by March 20, 2014 0 comments

The concept behind advanced persistent threats (APTs) isn’t new. Cybercriminals have been relying on software to leverage attacks that steal data or disrupt systems since the dawn of the computer age. So what distinguishes modern APTs from previous malware? Its distinguishing factors are sophistication and stealth, along with diverse attack vectors, copious resources and relentless perseverance. While the nature and intention of APTs are as diverse as their creators, they share common components: They often rely on zero-day threats – or undiscovered vulnerabilities for which there are no known fixes. To make an entrance, APTs execute in tandem with targeted social engineering campaigns and personalized spear-phishing attacks. Once an APT has penetrated an organization’s defenses, it moves through the target’s infrastructure to execute its mission.

Unlike other mass distributed threats, APTs keep low profiles, sometimes lying dormant for months or even years. In light of their inherent stealth capabilities, APTs are difficult to pin down and just as challenging to source to any given attacker or location. Because APTs incorporate features designed to evade detection and security mechanisms, they have experienced a sharp uptick and are continuing an exponential upward trajectory. In the first half of 2013, companies have reported 4.45 million blocked phishing e-mails, 142 million unsuccessful hacking attempts and 3.14 billion attempts to trick users into visiting a potentially malicious Web site. And those are just the ones that get caught!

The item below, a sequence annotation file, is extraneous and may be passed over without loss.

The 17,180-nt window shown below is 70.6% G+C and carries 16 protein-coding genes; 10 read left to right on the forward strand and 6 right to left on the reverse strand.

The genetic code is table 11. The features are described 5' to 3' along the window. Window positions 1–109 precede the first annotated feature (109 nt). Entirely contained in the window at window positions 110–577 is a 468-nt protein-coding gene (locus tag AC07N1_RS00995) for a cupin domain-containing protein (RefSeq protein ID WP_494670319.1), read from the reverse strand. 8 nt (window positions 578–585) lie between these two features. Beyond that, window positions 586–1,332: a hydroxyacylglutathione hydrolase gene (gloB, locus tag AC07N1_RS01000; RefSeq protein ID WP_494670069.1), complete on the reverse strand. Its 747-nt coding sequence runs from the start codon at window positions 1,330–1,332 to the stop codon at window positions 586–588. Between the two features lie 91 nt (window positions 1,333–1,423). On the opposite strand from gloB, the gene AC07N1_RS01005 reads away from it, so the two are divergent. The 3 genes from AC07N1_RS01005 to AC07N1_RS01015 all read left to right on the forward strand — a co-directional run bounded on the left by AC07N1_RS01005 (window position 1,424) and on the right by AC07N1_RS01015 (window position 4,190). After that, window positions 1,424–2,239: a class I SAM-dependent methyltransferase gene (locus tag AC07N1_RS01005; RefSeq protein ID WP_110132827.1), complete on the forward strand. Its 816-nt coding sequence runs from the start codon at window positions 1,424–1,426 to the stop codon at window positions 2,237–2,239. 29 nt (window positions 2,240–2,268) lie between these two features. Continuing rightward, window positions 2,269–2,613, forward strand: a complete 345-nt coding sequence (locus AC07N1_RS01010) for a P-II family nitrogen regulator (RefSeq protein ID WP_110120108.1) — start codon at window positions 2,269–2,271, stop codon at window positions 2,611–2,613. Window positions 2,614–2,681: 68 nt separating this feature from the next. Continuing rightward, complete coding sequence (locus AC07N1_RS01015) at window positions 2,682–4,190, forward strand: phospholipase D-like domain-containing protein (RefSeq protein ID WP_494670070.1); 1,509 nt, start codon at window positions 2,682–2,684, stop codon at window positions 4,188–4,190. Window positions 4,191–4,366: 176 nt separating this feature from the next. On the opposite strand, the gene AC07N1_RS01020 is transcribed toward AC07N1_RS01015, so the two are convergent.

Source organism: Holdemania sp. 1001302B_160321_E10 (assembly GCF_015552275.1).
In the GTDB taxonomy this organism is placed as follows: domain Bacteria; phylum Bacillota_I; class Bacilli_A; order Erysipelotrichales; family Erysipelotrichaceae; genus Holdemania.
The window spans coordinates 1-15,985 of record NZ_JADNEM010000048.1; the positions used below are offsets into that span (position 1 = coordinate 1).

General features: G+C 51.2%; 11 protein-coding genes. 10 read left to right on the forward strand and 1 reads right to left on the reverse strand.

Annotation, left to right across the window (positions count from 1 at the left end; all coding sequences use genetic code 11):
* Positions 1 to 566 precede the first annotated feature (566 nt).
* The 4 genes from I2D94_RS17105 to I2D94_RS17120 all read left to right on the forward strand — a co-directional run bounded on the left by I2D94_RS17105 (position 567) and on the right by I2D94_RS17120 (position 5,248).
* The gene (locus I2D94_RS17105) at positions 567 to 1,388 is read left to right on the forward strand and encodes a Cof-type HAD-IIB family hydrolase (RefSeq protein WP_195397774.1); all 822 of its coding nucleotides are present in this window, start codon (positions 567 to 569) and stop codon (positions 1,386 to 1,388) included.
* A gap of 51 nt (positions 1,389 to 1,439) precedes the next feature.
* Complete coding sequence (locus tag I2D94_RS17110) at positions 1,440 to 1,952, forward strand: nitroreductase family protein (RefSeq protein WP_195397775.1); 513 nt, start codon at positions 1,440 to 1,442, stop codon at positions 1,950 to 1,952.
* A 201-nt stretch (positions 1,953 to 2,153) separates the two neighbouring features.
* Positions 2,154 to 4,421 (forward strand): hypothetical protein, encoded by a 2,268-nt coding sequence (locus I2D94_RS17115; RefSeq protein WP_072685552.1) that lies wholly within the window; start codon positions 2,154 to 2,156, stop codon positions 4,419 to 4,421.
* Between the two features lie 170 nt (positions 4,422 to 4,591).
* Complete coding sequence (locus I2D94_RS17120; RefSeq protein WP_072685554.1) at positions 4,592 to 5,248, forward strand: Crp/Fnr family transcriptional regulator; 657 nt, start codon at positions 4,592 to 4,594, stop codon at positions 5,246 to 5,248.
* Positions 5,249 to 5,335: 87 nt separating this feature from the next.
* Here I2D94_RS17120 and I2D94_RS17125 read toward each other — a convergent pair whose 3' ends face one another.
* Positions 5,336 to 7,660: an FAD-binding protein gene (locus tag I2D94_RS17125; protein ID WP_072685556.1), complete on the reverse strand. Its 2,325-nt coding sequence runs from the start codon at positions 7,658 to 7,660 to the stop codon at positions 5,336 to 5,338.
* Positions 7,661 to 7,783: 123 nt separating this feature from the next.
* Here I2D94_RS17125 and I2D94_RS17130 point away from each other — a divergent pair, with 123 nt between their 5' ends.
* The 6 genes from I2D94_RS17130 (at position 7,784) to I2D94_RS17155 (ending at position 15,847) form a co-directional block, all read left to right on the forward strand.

Who is behind these attacks?
APTs require a high level of technical prowess and extensive resources for development and distribution and have quickly become the tool-of-choice for nation states interested in cyber espionage and cyber warfare activities. The most notorious players featured in government reports include China, Russia, Syria, North Korea and Iran. More of a shock: The Unites States is also behind numerous cyberattacks. A New York Times report reveals the infamous APT Stuxnet was the brainchild of the U.S. Two other rogue attacks, dubbed Duqu and Flame, also share similar code and characteristics to Stuxnet, indicating they are likely sourced to the same creators. With backing from the world’s most powerful nations, APTs are now routinely sourced to high-profile, widely publicized and increasingly destructive attacks against governments and multi-national corporations.

Staging an attack
First things first, though: The attacker needs a plan. A target is selected through a determination of whom the attackers wish to infiltrate and what they intend to steal. The APT operators conduct extensive background research on the victim, leveraging a medley of social media, search engines, employee activity, and public and online phone directories to concoct an effective social engineering attack. Once an attack strategy has been developed, it’s a matter of execution. Attackers will make an initial entry, typically in the form of a phishing e-mail with an infected attachment that plants remote-operated malware on the victim’s machine. That malware exploits vulnerabilities on victim’s computers to gain deeper access into the network that houses privileged information.